Right, so, about the thing you actually prompted me about. The superimposed blue and red squiggles circumscribing the solar disk are the interplanetary magnetic field (IMF) orientation, which is very clearly a function of solar cycle. In the first panel, six years of data from Ulysses (a polar orbiting sun-observing satellite) is shown. The first six years were generally near solar minimum, unlike the second panel, whereas during the second 6 year orbit, the sun was generally near solar maximum. So if 'Oumuamua was ~20 degrees off of the solar equatorial plane (which is itself only +/-5 degrees from the ecliptic plane), it could maybe see a heavily-preferred magnetic field. People model this stuff hardcore, btw, and my bad if I've linked that before. But maybe big events could more clearly influence 'Oumuamua, either from a huge moment via comically large superconductivity, or a thin disk interacting with the solar wind ram pressure, or both. Again, depends on observational fidelity.

Edit: regarding the Ulysses data, I just read the written paragraph on the site and I didn't give much more than was already there, so specific questions are welcome.

As an example, if Mars were to have something hit it, and a chunk was to break off, it would be a magnetized chunk, albeit extremely weak compared to a superconducting moment (duh, srry, pedantry). The Martian mantle cooled below the Curie temperature like a billion years ago and the local orientation of the global magnetic field was frozen in. I dunno about asteroids, that study makes it sound like they can have pretty big magnetic moments. Comets are probably never magnetized whatsoever, or at least the one we've visited had no measurable moment. Maybe we should consider the possibility that it's neutral.

So just consider everything, good advice, am_Unition, thx!

Devac  ·  31 days ago  ·  link  ·  

Thanks for the explanation. I'll probably ask questions in a separate post.

    What if we chose a dipole moment for 'Oumuamua consistent with a superconducting medium, just to be conservative?

I guess it would magnify the effect but make a measurable change to the tumbling motion? That is unless your probe has some inertia dampeners next to its tachyon coils. ;)

For an idealised case with weaker magnetic fields (i.e. not strong enough to forcibly change the superconductor's nature to one of the mixed states/phases), it would also be solely and universally repelled from the incoming solar wind and said magnetic field, so there's your acceleration source.

    As an example, if Mars were to have something hit it, and a chunk was to break off, it would be a magnetized chunk, albeit extremely weak compared to superconducting moment. The Martian mantle cooled below the Curie temperature like a billion years ago and the local orientation of the global magnetic field was frozen in.

Wouldn't ejecta from such impact become at least largely demagnetised by a combination of shock and temperature? Especially seeing how it would be cooling in the interplanetary space. I know that Martian meteorites are slightly magnetic, but I'm not sure (and can't seem to find conclusive papers/sources) if what we measured on Earth is mostly the original, unchanged field.

am_Unition  ·  27 days ago  ·  link  ·  

    I guess it would magnify the effect but make a measurable change to the tumbling motion?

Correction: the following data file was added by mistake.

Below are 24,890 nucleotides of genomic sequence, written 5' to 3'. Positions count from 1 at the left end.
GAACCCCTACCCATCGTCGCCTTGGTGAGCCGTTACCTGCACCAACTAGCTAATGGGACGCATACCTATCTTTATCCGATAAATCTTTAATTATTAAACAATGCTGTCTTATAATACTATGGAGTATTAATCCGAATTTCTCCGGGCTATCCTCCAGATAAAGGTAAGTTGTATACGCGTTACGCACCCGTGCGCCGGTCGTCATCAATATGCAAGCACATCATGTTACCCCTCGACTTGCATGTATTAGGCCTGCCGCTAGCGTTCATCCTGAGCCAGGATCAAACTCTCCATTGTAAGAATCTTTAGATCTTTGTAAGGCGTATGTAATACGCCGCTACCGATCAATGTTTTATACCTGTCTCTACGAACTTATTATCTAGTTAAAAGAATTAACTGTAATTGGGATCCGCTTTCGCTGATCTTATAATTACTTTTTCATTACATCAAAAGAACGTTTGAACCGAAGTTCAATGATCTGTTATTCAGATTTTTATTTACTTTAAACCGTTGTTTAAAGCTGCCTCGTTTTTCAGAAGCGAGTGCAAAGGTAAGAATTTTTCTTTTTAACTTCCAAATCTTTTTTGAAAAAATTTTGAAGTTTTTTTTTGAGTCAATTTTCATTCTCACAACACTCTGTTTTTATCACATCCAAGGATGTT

Maybe! Same story on the experimental side. It depends on our ability to precisely measure a difference in the brightness profile vs. our ability to precisely measure position. And fit either to decent models.

    Wouldn't ejecta from such impact become at least largely demagnetised by a combination of shock and temperature?

Yeah, most probably. That's a really weird range of parameter space to characterize though. Like what if two of Jupiter's moons eventually slammed together, you could actually end up strongly magnetizing a piece of ejecta if it was cooled below the Curie temperature somewhere near its perijove, if it had juuuuuust the right initial conditions.

    I'm not sure (and can't seem to find conclusive papers/sources) if what we measured on Earth is mostly the original, unchanged field.

I hadn't really thought about that before, but now I'm convinced that the magnetic properties of meteors are typically 99%+ compromised by the time they make meteorite status because of the intense heating during atmospheric entry. But dude, that potentially means that the magnetic flux from meteors with large magnetic moments is somehow put into energizing the plasma sheath surrounding the thing during its "shooting star" phase. The worst part is that I don't think anyone will pay you to study such a phenomenon. :(

Devac  ·  26 days ago  ·  link  ·  

    That's a really weird range of parameter space to characterize though. Like what if two of Jupiter's moons eventually slammed together, you could actually end up strongly magnetizing a piece of ejecta if it was cooled below the Curie temperature somewhere near its perijove, if it had juuuuuust the right initial conditions.

But it's a possibility nonetheless. One that didn't even occur to me, doubtlessly there is more that might make my initial intuition completely wrong since I managed to forget about our system's highly magnetic giants.

    But dude, that potentially means that the magnetic flux from meteors with large magnetic moments is somehow put into energizing the plasma sheath surrounding the thing during its "shooting star" phase. The worst part is that I don't think anyone will pay you to study such a phenomenon. :(

Not if your research proposal is "just point a spectrometer and high-speed camera anywhere at random and hope for the best", which is the only strategy that I can think of.